In the General History, much novelty was not to be expected. We have no scruple, indeed, in declaring our opinion, that some parts of it should have been omitted. Slight notices, where volumes have been already written, are by no means satisfactory. They are unworthy of the name of Lysons; which, wherever it occurs, seems to promise us new stores of entertainment and information, from curious investigation and original discoveries, The division of property at the time of the Domesday-survey; the principal landholders at varicus periods; the nobility of the county; Cornish families which have been ennobled; noble blemen's seats; mansions of extinct peers; baronets; Cornish gentry; these are subjects properly introductory to the "Concise Topographical Account," (for we must not forget the titlepage.) But, if the sketch of Natural History (where the Cornish chough is the only native bird mentioned) were too excellent to be suppresed; we cannot but think, that the British and Roman antiquities might have been spared. In the circles of stones, the rounds, the barrows, the cromlechs, the celts, the caves, the coins, the Roman roads and Roman stations, we have no acquisition.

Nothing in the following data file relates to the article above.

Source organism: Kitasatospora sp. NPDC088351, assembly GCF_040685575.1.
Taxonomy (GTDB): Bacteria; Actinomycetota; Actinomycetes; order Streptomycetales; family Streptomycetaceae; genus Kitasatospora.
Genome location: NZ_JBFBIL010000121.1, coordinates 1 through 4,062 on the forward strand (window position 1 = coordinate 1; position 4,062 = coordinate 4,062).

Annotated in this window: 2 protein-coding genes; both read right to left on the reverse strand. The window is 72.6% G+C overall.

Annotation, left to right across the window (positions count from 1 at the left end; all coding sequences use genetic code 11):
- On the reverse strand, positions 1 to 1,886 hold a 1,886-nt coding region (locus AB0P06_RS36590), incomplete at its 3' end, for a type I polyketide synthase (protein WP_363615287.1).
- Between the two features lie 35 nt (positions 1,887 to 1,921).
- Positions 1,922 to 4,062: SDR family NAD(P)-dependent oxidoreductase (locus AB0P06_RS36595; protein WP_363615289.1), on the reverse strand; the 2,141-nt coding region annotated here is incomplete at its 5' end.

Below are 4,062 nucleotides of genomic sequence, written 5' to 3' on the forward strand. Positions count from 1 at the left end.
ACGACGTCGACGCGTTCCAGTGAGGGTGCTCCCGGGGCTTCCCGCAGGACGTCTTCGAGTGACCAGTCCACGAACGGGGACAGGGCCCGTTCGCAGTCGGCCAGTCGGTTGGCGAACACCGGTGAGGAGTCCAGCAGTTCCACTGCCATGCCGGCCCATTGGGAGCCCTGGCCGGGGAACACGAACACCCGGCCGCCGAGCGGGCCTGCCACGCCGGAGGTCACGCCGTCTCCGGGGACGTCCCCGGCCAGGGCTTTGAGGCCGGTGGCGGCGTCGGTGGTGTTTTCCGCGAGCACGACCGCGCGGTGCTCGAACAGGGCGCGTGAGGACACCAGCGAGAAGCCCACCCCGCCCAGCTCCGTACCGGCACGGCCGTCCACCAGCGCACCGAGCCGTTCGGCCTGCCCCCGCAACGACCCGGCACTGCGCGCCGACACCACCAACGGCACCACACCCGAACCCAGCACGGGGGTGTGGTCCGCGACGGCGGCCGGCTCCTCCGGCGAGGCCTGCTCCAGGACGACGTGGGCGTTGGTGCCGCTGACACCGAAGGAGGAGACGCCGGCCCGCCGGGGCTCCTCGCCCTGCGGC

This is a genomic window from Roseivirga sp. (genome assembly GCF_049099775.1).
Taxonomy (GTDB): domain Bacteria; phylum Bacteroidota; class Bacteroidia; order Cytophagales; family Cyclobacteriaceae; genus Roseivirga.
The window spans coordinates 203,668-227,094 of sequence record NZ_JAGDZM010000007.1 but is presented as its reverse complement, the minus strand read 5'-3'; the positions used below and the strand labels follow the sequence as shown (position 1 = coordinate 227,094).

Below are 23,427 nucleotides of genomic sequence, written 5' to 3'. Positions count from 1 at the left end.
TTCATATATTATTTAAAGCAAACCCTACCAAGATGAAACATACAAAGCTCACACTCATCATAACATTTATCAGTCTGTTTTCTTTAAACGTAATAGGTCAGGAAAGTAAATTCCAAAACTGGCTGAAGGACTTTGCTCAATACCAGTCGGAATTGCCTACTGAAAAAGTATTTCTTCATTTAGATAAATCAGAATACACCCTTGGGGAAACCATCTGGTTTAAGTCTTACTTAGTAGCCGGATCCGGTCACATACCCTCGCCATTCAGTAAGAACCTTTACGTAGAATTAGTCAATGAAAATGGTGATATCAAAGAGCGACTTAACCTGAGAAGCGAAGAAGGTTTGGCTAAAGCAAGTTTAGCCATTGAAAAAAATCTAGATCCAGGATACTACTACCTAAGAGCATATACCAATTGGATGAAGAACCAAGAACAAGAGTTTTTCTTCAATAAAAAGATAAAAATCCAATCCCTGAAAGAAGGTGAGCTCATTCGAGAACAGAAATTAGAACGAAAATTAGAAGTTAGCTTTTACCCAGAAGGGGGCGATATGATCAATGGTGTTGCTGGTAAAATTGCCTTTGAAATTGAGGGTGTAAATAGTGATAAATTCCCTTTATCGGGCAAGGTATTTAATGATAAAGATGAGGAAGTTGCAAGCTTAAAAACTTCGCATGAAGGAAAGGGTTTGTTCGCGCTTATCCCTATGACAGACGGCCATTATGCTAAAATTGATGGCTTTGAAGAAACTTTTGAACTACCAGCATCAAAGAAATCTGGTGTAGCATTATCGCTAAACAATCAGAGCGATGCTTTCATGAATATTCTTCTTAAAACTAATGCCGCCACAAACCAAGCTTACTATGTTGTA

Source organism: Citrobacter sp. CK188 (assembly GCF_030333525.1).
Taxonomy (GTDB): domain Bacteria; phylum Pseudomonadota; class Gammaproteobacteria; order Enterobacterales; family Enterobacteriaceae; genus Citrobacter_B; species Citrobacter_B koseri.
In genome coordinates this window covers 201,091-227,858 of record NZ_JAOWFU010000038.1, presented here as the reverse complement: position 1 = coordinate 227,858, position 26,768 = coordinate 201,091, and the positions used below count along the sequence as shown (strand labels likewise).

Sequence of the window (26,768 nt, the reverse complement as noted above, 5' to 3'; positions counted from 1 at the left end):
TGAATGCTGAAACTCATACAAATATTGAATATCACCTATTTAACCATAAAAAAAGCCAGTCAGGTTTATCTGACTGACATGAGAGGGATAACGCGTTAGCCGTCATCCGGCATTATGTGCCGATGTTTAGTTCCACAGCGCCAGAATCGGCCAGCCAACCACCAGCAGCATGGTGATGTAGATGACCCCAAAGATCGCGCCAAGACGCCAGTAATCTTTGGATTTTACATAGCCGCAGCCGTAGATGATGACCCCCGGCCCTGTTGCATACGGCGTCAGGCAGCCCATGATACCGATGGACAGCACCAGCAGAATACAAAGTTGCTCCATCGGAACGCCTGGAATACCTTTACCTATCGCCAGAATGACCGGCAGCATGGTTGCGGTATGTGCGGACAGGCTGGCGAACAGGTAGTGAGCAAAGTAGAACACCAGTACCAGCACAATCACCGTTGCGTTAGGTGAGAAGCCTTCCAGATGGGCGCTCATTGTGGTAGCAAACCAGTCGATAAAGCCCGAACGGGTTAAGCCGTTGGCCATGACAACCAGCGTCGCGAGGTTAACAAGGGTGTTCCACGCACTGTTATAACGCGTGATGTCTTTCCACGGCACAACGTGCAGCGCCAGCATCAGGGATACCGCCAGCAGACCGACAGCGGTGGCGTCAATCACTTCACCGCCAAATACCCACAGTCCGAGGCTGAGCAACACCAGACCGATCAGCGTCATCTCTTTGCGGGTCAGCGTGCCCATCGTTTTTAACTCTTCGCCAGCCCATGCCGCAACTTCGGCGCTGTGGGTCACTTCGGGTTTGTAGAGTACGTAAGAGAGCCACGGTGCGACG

In their notices of ancient church architecture, of sepulchral monuments, of monastic buildings and castles, and of mansionhouses, these writers always command a respectful attention. Of well-chapels they say:


"Small chapels or oratories, erected over wells or springs of water, to which extraordinary virtues have been ascribed, abound. in most parts of Cornwall, the greater part of them in ruins. That of Menacuddle, near St. Austell, remains pretty entire-a small Gothic building, nine feet by five feet six inches within the walls, having a groined roof, neatly moulded doorways on the north and south sides, with pointed arches, and a small window on the westside. The well is on the east-side, one foot two inches in width. Over St. Agnes well, in Chapel-comb, in the parish of St. Agnes, is a plain Gothic building of stone, about eight feet wide in the front, where is an opening with an obtuse arch." P. 246.

We now come to the Topographical Account. It is alphabetical, and (as the title-page announces) sufficiently "concise. But it is every where perspicuous. Perhaps, no author has the power of expressing so much in so few words. This is a most. valuable talent. And it is "beyond all price" in a topogra phical writer. As specimens of the style and manner, our readers will accept the following: